As usual, chukar hunting, like some of the best things in life, continues not to make much sense to me. What does make sense to me is that the fact that it doesn’t make sense is probably the reason I keep doing it, not necessarily so I can find some sense in it, but because it’s not subject to the rules of things that should make sense. Things that should make sense are problematic because when they don’t make sense, which always eventually happens, then you get all warped up and try to force something that can’t be forced. Something breaks, or needs to. There are things about chukar hunting that make sense, such as — duh — you need to remember to bring your gun, and your dogs, and all that other crap to make it happen. But that’s not the hunting. I’m talking about hunting. It makes no sense. I love it. That I’m able to do it and not feel obliged to understand it makes it my favorite blessing. I guess that’s why I’m writing about it on Christmas instead of doing it; I’d rather be out there, but there are things that need to make sense today that got in the way. Writing about it is a way of trying to have it make sense, but I’m not afraid I’ll turn it into an understood thing because it’s hunting. Hunting can’t make any sense. When it does, I’ll stop.

So I’m glad I’m not yet sleeping in an alabaster chamber, partly because I’m not really sure about my level of meekness, but I’m happy to report that I’ve been touched by morning and by noon, several times, in the past week of hiking the chukar hills with our family. It’s been a particularly blessed week.

Partly because we’ve made a more devout effort this season to hunt areas we’ve never hunted before. Surprise: it’s paid off. Everyone has his or her go-to spots, and ours seemed to have dried up this season, which is good and bad but overall a blessing I think. If the familiar spots had contained the numbers of birds we’d been accustomed to, we wouldn’t have expanded the repertoire and would have missed what’s been there all along but untouched by our feet. I hope there’s a lesson in this we can remember.

Another blessed thing is that, as the season winds down, I’m amazed that each season we seem to lap more miles, elevation gain, and bagged game. This sounds like bragging (maybe it is), but it’s notable to me because it speaks of a growing desire for something: maybe it’s time with the dogs, especially one whose season itself is a miracle but also the other one who’s getting better each hunt (miraculous in itself when considering our beginning together). Maybe it’s a proof thing: can we do more even though our bodies don’t look or feel as fit and young as only a few seasons ago? Maybe we’re just dumber. Who knows? It makes no sense.

I’ll take it. I feel blessed. I wish you all the same.

It seemed miraculous that the antler-rubbed shavings still sat in a pile months after being scraped
Peat’s ruffed grouse
Peat’s dusky grouse
Double chukar
Peat’s haul Christmas eve: dusky grouse, chukar, and Hungarian partridge
Peat and a Hungarian partridge

10 Replies to “Blessed”

  1. Beautiful pictures Bob! I am glad to see you and Leslie so blessed to have good memories with your dogs and the birds in wonderful place. Merry Christmas!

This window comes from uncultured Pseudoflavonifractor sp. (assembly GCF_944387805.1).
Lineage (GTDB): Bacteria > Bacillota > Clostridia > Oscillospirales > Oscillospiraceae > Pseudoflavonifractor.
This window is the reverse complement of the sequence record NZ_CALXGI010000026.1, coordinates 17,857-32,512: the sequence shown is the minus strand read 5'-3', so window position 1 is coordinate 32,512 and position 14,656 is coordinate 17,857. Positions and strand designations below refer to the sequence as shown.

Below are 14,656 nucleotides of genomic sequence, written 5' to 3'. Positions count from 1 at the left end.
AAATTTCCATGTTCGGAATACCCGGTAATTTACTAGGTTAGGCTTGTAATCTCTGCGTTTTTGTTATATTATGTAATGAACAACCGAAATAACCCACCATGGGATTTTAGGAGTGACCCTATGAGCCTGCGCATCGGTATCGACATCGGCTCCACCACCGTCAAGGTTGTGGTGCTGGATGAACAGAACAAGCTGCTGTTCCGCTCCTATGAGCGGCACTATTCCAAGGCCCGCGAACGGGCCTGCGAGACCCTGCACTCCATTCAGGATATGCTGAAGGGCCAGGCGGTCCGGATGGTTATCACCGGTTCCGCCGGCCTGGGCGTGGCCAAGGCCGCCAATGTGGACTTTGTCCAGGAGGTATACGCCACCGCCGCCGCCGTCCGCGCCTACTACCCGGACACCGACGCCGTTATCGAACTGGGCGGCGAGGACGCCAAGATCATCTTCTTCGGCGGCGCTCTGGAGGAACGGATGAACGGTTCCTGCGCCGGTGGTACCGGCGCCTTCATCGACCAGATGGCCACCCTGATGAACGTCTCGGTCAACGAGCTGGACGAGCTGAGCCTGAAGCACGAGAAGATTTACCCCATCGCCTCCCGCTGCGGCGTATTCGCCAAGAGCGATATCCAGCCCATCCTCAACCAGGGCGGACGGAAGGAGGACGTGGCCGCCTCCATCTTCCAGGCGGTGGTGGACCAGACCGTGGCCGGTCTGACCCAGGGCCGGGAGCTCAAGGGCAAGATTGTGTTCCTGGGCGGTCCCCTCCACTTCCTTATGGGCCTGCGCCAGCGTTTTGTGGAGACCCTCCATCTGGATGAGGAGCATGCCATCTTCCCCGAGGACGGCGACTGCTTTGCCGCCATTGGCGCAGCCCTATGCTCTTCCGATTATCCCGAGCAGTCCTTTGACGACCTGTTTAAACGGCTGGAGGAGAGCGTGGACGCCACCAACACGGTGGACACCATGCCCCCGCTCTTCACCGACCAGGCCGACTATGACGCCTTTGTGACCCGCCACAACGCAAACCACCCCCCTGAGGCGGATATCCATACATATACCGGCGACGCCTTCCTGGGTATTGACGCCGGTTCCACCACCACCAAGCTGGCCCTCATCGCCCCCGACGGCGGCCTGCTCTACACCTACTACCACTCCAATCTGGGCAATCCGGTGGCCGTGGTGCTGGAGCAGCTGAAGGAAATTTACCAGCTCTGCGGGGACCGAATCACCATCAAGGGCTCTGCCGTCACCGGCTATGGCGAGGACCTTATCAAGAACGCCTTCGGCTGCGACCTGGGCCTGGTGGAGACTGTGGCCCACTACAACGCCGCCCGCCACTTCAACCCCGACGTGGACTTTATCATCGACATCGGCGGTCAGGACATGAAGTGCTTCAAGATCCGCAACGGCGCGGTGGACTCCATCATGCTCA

1. As you know I more or less stopped hunting a few years ago. I am unlikely to stop in principle, but apparently have in a practical sense. My interest in the dogs themselves had slowly but surely overwhelmed my interest in the getting of game. Yet the desire is only covered and not extinguished. I now seem to identify to some extent with Thoreau in his passage where he discovers he did not bring a “fowling piece” to his experiment at the pond. I am saying all this because, I like and admire your appeal to the irrational. The “why” of hunting seems far too peculiar (and primal) to me to submit to merely pragmatic origins, much less be sullied as art as been by saying it is merely for pleasure. The polar eskimos, whose only vegetable was the seaweed pulled from the guts of a harpooned seal, does not stand so much as a paradigm of the human’s pragmatic need to hunt so much as an illustration of the lengths to which persons will go so that he or she or they might hunt. Hunting seems to me to be a more ontological condition that either ethical or pragmatic one; it is an activity that José Ortega y Gasset spoke about as “a vacation in the paleolithic.” And though some do understand hunting as a vacation, what matters most in his locution, is the paleolithic. It appears hunting finds its origins in the irrational that obtains long before anything like ethics or the mind body problem. Yet urge to hunt as primal as it is, remains optional: you know, like sex 🙂

      1. Thanks for your thoughts, Peter. As you know (or I hope you do), your book and conversation has positively influenced my embracing the irrational (more so than Gasset). I’ve thought about making a salad out of the crop contents of chukar and grouse, and even tasted some of the grass leaves once (awful). And I’m now reloading our shells. Talk about irrational. If ever you feel like uncovering your interest in getting chukar, you know where to find us (or do you?).

  2. I’m glad it doesn’t make sense to me either! We need things in our lives that don’t make sense. Merry Christmas, Bob and Leslie!

  3. Merry Christmas Bob and Leslie. Now I really feel stupid. I thought I had it figured out until you made me make sense of it all.

Chirp away

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